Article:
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Millennium Post

Truth at any cost

Truth at any cost
Julian Assange has been in the Ecuadorian embassy in London for the past two years. He hasn’t seen the light of the day and has developed significant health issues pertaining to the heart and the lungs. Assange in his press conference has suggested that he may soon want to leave, only if he is guaranteed that he won’t be arrested and extradited to the United States. WikiLeaks spokesperson, Kristinn Hrafnsson though later clarified that Assange will not leave the Ecuadorian embassy till the British government promises him safe passage to Ecuador.

It is interesting that Britain has spent close to 6.4 million pounds to keep permanent vigil on the Latin American nation’s embassy in Knightsbridge area of London. Britain, a staunch ally of the US and Sweden, which is part of PM David Cameroon’s alleged ‘Northern Alliance’ considers Assange as someone who is evading law in spite of his involvement in the Swedish molestation case. The 43 year old founder of WikiLeaks, an Australian national has been left to fend for himself after the then Australian prime minister, Julia Gillard denounced the actions of the not for profit journalistic organisation when it leaked classified US documents by saying, ‘I absolutely condemn the placement of this information on the WikiLeaks website. It's a grossly irresponsible thing to do and an illegal thing to do.’

In the wake of this sensitive position, it must be noted that Australia is a US ally and its first overseas mission except London was opened in Washington DC in 1940. Assange had allayed fears that his parent nation would do anything to support the US campaign to get him extradited to that country. He has had no consular contact with Australia since 2010. It is believed that he has not visited home in Melbourne since 2006, when he established WikiLeaks.

Edward Bradley Manning was inducted into the US Army in 2007. In 2009, he landed in Iraq as an ‘intelligence analyst’ having access to classified databases of the US army. In early 2010, Manning gave WikiLeaks its largest set of confidential documents of the US army. Much of the material was published on the WikiLeaks website and its media partners between April and November, 2010.

Manning was convicted in July 2013 in relation to the violation of the Espionage Act, 1917 for leaking classified documents to the public. He was handed a 35 year prison term and also discharged from the army with ignominy. In the eyes of the United States he remains a traitor and a spy.

Edward Snowden, a former system administrator for the Central Investigating Agency (CIA) came into the public eye when he released clandestinely kept files of the National Security Agency (NSA).
Snowden later went to work for the private intelligence contractor Dell, inside a National Security Agency (NSA) outpost in Japan. In March 2013, he joined the consulting firm Booz Allen Hamilton inside the NSA center in Hawaii. These were the two places Snowden chanced upon the documents that spoke extensively about how US snooped on major political leaders including that of India, Germany and Brazil. On May 20, 2013, Snowden flew to Hong Kong from Hawaii and shared the classified files with journalists Glenn Greenwald and Laura Poitras. On 9 June, 2013, four days after the first programme on NSA was released, Snowden revealed his identity in a video made by Poitras and published by Guardian.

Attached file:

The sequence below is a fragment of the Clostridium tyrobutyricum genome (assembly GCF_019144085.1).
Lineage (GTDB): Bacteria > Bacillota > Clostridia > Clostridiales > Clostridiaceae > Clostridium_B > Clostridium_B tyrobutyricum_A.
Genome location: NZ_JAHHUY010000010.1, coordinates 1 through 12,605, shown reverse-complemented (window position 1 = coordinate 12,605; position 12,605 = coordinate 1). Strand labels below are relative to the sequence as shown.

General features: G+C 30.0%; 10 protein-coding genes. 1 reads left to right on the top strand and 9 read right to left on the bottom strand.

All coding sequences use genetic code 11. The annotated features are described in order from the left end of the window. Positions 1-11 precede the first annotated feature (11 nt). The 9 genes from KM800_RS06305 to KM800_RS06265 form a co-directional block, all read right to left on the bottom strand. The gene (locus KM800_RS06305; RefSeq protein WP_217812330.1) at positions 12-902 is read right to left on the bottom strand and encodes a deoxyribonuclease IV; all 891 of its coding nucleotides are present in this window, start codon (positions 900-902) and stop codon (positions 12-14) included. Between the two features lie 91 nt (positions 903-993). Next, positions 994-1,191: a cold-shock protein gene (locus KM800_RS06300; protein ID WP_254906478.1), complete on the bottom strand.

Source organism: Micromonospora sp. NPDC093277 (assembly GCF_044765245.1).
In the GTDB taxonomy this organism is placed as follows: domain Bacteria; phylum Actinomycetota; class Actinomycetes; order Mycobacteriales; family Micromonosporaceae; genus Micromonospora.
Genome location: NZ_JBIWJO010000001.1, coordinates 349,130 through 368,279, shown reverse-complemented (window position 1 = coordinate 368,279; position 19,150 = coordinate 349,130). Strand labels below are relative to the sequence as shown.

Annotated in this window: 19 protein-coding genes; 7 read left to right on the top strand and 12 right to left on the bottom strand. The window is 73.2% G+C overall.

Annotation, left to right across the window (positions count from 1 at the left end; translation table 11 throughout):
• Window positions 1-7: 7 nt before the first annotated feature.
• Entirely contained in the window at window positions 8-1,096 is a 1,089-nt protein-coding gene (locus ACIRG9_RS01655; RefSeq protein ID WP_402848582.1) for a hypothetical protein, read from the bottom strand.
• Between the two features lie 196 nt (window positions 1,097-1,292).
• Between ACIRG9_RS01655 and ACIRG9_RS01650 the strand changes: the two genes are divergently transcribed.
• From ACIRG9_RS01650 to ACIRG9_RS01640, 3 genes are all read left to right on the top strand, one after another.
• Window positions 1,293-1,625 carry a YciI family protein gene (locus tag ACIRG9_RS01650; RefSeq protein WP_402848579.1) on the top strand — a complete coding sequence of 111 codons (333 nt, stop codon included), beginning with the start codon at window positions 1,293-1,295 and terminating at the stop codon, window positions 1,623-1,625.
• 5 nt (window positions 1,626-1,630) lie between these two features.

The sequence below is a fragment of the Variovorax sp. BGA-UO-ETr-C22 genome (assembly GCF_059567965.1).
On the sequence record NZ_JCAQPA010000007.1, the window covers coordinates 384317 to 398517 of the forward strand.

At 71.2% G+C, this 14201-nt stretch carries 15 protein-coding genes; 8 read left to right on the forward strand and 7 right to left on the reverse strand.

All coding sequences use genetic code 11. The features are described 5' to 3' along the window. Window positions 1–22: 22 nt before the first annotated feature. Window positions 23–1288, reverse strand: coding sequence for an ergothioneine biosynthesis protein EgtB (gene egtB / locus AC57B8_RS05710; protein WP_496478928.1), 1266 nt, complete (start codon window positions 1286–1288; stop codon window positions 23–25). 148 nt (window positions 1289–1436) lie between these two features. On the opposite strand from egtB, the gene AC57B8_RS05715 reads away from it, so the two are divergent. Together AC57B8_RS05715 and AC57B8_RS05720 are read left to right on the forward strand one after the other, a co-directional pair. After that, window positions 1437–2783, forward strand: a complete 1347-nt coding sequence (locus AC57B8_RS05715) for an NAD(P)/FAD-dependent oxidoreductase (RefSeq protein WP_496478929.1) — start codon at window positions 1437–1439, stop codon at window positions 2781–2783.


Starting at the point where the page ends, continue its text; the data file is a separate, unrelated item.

The US department of Justice, post the release of the files charged Snowden with two counts of violating the Espionage Act and theft of government property. The sentence was deemed to be 30 years in prison. On 22 June, Snowden’s American passport was revoked by the US department of State and on the next day, Snowden flew out to Moscow’s, Sheremetyevo International Airport. It was alleged by the Russian President, Vladimir Putin that Snowden met agents from the world’s largest country during his stay at Hong Kong. He remained stranded in the airport transit zone for 39 days applying for a safe place to stay in 21 countries before Russia came to his rescue.

Snowden lives in an undisclosed location in Russia and is seeking refuge in the European Union. On 7 August, 2014, six days after his asylum expired, his Russian lawyer announced that Snowden had received a three year renewable residency permit and could travel freely within the country. For the world Snowden remains a hero but for the United States, Snowden is a traitor, dissident and conspirator.

Evading arrest to uphold his freedom, he may never be able to return to a country he called home.
There is a lot of reason why I have chosen to mention the names of these three extraordinary men of our generation. These men have defied not only the world’s most powerful nation but also their levels of grit and exemplary courage. In a world dominated by countries who have assumed too much power, these men have shown us the light that truth at any cost must and should prevail.

Whistleblowers have been hounded internationally from the longest time we can think of. Nobody wants to protect them; nobody gives a damn if they even exist. Massive protests happened in nearly every part of the world when Assange and Snowden were pursued to cave into United States’ demand to turn coy. These men however chose not to belittle their contributions in this world controlled massively by a nation, which became the absolute power when USSR disintegrated.